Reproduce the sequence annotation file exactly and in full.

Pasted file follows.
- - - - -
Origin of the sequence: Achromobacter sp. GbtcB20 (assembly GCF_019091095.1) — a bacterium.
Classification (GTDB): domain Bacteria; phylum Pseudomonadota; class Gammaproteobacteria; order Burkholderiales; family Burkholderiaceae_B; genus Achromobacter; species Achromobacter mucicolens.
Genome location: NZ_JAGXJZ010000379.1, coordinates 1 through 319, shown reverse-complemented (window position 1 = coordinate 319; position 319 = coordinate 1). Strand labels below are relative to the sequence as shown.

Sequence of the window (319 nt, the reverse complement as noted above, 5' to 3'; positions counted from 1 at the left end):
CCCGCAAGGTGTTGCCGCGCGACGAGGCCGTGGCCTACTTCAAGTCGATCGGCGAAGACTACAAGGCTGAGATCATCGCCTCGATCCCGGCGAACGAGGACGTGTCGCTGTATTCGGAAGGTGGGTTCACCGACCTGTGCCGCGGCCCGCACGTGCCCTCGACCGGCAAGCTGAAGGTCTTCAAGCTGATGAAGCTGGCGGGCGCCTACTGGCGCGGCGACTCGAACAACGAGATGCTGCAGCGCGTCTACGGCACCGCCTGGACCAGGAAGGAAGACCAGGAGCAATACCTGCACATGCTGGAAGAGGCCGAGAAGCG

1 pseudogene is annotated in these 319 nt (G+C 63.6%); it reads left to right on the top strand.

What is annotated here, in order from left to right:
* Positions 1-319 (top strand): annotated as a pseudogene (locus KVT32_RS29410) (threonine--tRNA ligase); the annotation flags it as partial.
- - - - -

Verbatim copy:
Origin of the sequence: Achromobacter sp. GbtcB20 (assembly GCF_019091095.1) — a bacterium.
Classification (GTDB): domain Bacteria; phylum Pseudomonadota; class Gammaproteobacteria; order Burkholderiales; family Burkholderiaceae_B; genus Achromobacter; species Achromobacter mucicolens.
Genome location: NZ_JAGXJZ010000379.1, coordinates 1 through 319, shown reverse-complemented (window position 1 = coordinate 319; position 319 = coordinate 1). Strand labels below are relative to the sequence as shown.

Sequence of the window (319 nt, the reverse complement as noted above, 5' to 3'; positions counted from 1 at the left end):
CCCGCAAGGTGTTGCCGCGCGACGAGGCCGTGGCCTACTTCAAGTCGATCGGCGAAGACTACAAGGCTGAGATCATCGCCTCGATCCCGGCGAACGAGGACGTGTCGCTGTATTCGGAAGGTGGGTTCACCGACCTGTGCCGCGGCCCGCACGTGCCCTCGACCGGCAAGCTGAAGGTCTTCAAGCTGATGAAGCTGGCGGGCGCCTACTGGCGCGGCGACTCGAACAACGAGATGCTGCAGCGCGTCTACGGCACCGCCTGGACCAGGAAGGAAGACCAGGAGCAATACCTGCACATGCTGGAAGAGGCCGAGAAGCG

1 pseudogene is annotated in these 319 nt (G+C 63.6%); it reads left to right on the top strand.

What is annotated here, in order from left to right:
* Positions 1-319 (top strand): annotated as a pseudogene (locus KVT32_RS29410) (threonine--tRNA ligase); the annotation flags it as partial.